Running the commands in "screen" produced the following output which doesn't give me the firmware version:

ATZ
ELM327 v2.1
>AT#1
Copyright (c) 2009-2018 ObdDiag.Net
This is free software; see the source for copying conditions. There is NO
warranty; not even for MERCHANTABILITY or FITNESS FOR A PARTICULAR PURPOSE.
>

Are there any other commands which would give me the firmware version?

Thanks.
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Re: Open source GM OBD2 flash tool using a ELM327 device

Postby antus » Thu May 17, 2018 8:36 am

From reading this AT@1 should do it https://github.com/ObdDiag-Net/allpro/b ... atcher.cpp

As for needing root (sudo access) that'll come down to the specifics of your distribution. The udev rules that create the /dev/ttyUSB files probably make them readable and writeable by a group. You can ls -l on the file in /dev/ and see, then you can probably add your user to the right group and then re-login to pickup the change to your profile. Run 'id' to see what groups your in.
Have you read the FAQ? For lots of information and links to significant threads see here: viewtopic.php?f=7&t=1396

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Re: Open source GM OBD2 flash tool using a ELM327 device

Postby Chuff » Thu May 17, 2018 8:58 am

Thanks Antus,

AT@1 did it. Firmware version 1.19.
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Re: Open source GM OBD2 flash tool using a ELM327 device

Postby antus » Thu May 17, 2018 9:24 am

Looks like we'd better log that in the flash tool - was a good question.
Have you read the FAQ? For lots of information and links to significant threads see here: viewtopic.php?f=7&t=1396

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Re: Open source GM OBD2 flash tool using a ELM327 device

Postby Chuff » Thu May 17, 2018 1:15 pm

Just a further update.

I've added my Linux user to the appropriate group to access the Allpro device as suggested by Antus and CuteCom is now connecting successfully. Still can't get Putty to connect but not fussed as CuteCom should do everything I need.

Thanks Antus. :thumbup:


Cutecom.png
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Re: Open source GM OBD2 flash tool using a ELM327 device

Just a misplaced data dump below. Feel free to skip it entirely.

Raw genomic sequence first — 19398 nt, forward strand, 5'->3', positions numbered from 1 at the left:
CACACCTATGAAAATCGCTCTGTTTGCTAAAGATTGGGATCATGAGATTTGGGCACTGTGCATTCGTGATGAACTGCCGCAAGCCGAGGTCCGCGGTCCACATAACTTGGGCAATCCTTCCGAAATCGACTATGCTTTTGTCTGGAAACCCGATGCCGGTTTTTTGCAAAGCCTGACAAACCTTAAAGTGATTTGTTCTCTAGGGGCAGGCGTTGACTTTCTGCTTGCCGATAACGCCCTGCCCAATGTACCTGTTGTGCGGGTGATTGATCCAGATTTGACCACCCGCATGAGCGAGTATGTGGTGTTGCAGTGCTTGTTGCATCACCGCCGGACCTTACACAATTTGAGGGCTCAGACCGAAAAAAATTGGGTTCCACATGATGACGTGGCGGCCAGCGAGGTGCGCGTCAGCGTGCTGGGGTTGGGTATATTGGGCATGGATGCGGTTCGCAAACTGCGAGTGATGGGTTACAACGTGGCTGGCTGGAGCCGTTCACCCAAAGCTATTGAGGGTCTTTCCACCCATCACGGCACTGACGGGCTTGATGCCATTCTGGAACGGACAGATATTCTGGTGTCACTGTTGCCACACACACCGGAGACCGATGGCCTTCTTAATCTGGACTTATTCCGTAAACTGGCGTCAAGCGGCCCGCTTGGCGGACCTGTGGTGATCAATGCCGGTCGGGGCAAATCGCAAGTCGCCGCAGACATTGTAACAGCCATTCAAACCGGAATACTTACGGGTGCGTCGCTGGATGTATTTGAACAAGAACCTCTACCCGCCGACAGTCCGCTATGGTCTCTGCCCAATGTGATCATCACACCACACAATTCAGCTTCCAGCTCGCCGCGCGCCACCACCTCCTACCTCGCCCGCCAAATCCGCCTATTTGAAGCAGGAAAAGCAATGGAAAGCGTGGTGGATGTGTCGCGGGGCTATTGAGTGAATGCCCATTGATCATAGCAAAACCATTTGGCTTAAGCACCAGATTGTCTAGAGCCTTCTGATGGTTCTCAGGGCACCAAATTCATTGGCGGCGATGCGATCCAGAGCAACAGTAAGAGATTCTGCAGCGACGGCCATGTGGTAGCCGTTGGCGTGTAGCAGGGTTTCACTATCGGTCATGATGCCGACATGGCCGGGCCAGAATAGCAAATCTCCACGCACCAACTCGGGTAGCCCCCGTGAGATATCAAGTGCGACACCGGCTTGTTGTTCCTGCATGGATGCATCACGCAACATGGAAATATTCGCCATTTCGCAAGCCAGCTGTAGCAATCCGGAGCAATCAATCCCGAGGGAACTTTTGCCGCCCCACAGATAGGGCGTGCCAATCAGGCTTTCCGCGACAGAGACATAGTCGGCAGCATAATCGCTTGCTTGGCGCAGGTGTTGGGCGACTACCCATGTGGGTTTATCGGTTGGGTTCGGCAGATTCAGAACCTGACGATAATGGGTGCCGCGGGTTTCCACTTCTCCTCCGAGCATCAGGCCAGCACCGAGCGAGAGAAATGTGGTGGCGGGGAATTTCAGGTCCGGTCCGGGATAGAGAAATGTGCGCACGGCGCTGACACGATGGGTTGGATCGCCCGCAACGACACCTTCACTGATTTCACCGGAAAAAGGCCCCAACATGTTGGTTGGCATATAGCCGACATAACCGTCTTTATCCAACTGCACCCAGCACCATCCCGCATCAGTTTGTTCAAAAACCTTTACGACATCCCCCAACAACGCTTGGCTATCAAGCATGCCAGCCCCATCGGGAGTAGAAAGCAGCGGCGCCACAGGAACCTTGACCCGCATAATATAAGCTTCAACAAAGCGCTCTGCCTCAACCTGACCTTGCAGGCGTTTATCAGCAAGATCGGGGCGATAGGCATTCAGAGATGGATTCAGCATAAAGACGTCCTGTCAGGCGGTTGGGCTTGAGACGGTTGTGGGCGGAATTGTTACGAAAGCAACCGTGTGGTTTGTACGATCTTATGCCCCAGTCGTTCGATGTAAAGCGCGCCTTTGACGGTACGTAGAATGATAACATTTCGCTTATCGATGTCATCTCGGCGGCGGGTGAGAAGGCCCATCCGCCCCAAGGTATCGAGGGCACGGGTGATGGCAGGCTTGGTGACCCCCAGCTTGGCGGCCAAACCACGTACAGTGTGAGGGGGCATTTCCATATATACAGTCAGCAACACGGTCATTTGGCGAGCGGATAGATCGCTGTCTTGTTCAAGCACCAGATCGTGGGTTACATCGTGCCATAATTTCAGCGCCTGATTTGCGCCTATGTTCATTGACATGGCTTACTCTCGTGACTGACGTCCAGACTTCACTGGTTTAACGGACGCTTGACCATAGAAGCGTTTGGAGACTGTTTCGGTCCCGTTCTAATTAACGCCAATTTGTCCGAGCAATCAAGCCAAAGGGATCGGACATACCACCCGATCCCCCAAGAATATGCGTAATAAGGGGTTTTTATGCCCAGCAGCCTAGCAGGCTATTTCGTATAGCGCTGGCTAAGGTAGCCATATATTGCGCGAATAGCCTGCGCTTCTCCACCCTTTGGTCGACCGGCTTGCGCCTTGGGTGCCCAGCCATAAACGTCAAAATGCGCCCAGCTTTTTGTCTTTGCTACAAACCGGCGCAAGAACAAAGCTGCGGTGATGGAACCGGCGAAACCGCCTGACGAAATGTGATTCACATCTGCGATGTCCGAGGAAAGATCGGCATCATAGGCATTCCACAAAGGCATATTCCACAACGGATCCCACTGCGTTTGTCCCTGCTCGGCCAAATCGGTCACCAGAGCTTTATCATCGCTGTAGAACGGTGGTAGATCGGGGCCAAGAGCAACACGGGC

Postby NSFW » Sun May 27, 2018 9:01 am

I got a full read in about 20 minutes using a Scantool SX, which I think is close to the best we'll get from that particular device. The next big milestones will be to get the AllPro from ObdDiag.net working, initially at the same 1x speed that the Scantool uses (should still be a little faster because it can transfer more data per request) and then at 4x speed (should be 4x faster of course).

Those are going to require changes to the firmware in the AllPro adapter, which Antus has already done some work on. In addition, redheadedod aims to get the Macchina M2 interface going. It kind of blows my mind that there is inexpensive hardware already in production with open-source firmware just waiting for some apps to come along. What a great time to be alive! With 4x speed and larger transfers, a full read should be under 5 minutes. And writes should be well under a minute since we'll typically only be writing to the segment that has the actual tuning data on it.

In the meantime I'm going to work on making the Windows app's communication more reliable, so that this will work with a PCM that's actually in a car just as well as it works with the one that's on my desk. My first attempt at reading the PCM in my Corvette ended with the dashboard lit up like a Chrismas tree and the engine not starting. :) It's all good now though, just had to cut power to the PCM to force it to reboot.

pcmhammerread.png
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Re: Open source GM OBD2 flash tool using a ELM327 device

Postby MudDuck514 » Sun May 27, 2018 12:36 pm

Hi all;

I see things are coming along fairly well.
I do have a question for the hardware developers - Tazzi and Thaniel in particular:
Have you had any luck trying to use a PIC Chip (I THINK most ELM-Based units use one)?
OR, trying an actual AVR (much like this onehttps://www.mictronics.de/projects/j1850-vpw-interface/) instead of an Arduino MEGA?
If it can work on an ATMEGA8, I don't see why a more powerful, yet widely available ATMEGA328 (such as the UNO uses) wouldn't work too!

Think how inexpensive it could be made if all you needed was a PC board with a handful of components.

Keep up the good work,

Mike.